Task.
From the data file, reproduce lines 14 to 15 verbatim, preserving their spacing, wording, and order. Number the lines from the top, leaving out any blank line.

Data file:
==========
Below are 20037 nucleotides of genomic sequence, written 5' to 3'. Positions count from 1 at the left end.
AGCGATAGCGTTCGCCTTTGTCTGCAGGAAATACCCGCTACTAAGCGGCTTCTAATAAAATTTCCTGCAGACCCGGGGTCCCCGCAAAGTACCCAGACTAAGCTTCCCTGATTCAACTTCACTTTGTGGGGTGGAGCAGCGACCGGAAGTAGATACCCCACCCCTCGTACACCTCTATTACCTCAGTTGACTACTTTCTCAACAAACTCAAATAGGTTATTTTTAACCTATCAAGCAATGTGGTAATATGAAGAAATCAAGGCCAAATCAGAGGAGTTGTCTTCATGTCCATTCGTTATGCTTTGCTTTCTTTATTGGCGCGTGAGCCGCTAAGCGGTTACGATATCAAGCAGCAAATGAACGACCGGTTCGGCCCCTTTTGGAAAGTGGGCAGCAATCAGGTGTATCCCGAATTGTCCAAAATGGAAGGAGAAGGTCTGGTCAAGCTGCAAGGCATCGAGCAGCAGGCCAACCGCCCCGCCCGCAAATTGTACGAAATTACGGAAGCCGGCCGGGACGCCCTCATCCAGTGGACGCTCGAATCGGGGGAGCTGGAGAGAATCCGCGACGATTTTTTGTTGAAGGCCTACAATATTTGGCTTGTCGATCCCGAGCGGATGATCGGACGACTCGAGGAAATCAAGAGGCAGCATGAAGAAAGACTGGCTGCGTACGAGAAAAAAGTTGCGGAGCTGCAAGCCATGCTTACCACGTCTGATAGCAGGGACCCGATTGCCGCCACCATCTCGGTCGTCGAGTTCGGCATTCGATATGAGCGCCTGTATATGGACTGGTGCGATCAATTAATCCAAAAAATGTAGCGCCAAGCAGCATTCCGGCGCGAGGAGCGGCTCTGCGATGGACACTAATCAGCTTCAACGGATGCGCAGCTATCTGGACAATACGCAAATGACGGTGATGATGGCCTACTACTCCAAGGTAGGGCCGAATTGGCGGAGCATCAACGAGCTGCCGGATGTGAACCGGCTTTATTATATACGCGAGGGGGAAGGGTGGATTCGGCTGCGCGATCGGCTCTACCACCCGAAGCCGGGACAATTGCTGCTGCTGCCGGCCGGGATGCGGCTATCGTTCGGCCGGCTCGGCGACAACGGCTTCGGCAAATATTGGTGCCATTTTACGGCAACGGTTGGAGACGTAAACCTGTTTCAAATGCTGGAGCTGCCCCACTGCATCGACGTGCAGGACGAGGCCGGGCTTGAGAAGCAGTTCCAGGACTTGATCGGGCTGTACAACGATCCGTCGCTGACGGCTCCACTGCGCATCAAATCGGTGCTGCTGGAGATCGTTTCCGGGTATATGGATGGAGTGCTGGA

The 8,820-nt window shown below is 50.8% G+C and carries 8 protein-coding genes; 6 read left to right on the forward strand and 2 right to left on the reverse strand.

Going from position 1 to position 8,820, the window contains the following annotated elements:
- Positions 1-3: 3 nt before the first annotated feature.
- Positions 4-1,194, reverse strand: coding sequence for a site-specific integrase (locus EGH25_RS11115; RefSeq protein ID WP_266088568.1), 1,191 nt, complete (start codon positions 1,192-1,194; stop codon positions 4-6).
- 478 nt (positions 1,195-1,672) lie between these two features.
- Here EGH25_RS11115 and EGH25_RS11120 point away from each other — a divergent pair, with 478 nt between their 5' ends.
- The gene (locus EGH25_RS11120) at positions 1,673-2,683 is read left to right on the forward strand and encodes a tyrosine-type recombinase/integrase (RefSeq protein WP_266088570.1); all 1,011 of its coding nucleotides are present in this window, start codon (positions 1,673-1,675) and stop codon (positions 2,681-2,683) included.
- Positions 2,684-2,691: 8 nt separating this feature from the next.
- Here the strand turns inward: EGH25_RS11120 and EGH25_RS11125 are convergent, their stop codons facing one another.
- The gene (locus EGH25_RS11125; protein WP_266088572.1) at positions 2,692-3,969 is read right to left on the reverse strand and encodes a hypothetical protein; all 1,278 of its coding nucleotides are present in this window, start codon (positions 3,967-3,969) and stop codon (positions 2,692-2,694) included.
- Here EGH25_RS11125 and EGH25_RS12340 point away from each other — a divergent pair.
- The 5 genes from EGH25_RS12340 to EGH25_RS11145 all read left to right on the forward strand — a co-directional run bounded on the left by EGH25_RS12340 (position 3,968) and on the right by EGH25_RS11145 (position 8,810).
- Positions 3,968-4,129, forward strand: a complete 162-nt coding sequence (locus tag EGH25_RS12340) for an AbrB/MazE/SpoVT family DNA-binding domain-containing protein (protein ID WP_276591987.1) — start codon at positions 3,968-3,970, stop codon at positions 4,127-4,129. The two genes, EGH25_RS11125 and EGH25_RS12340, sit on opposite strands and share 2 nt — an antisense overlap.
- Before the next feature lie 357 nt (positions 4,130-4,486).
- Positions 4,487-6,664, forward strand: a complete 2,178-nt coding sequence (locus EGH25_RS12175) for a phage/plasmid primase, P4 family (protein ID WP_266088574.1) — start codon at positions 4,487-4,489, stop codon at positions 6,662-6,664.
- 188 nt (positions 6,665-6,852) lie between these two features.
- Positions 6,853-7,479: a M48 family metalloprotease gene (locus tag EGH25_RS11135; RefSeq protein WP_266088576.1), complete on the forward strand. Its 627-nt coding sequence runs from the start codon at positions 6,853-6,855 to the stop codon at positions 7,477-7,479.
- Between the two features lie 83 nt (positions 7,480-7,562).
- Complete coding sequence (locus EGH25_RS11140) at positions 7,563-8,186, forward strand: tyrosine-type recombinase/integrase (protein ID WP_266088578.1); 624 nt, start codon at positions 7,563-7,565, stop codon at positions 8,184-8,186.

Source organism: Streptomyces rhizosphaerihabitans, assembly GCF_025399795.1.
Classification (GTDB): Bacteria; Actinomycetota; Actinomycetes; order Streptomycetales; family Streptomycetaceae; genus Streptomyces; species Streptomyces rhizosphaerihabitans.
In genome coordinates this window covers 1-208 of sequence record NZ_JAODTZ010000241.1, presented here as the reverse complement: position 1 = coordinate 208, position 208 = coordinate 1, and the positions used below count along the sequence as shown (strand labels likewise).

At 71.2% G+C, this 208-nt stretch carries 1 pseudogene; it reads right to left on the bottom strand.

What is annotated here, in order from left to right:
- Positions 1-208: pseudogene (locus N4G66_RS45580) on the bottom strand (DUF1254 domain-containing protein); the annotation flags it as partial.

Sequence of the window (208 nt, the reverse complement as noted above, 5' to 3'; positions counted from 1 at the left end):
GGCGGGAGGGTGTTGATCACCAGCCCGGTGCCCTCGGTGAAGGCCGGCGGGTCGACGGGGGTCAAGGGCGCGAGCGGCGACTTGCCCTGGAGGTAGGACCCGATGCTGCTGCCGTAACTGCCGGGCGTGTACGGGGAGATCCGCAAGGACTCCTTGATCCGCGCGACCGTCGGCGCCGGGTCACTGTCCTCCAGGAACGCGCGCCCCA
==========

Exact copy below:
- The 5 genes from EGH25_RS12340 to EGH25_RS11145 all read left to right on the forward strand — a co-directional run bounded on the left by EGH25_RS12340 (position 3,968) and on the right by EGH25_RS11145 (position 8,810).
- Positions 3,968-4,129, forward strand: a complete 162-nt coding sequence (locus tag EGH25_RS12340) for an AbrB/MazE/SpoVT family DNA-binding domain-containing protein (protein ID WP_276591987.1) — start codon at positions 3,968-3,970, stop codon at positions 4,127-4,129. The two genes, EGH25_RS11125 and EGH25_RS12340, sit on opposite strands and share 2 nt — an antisense overlap.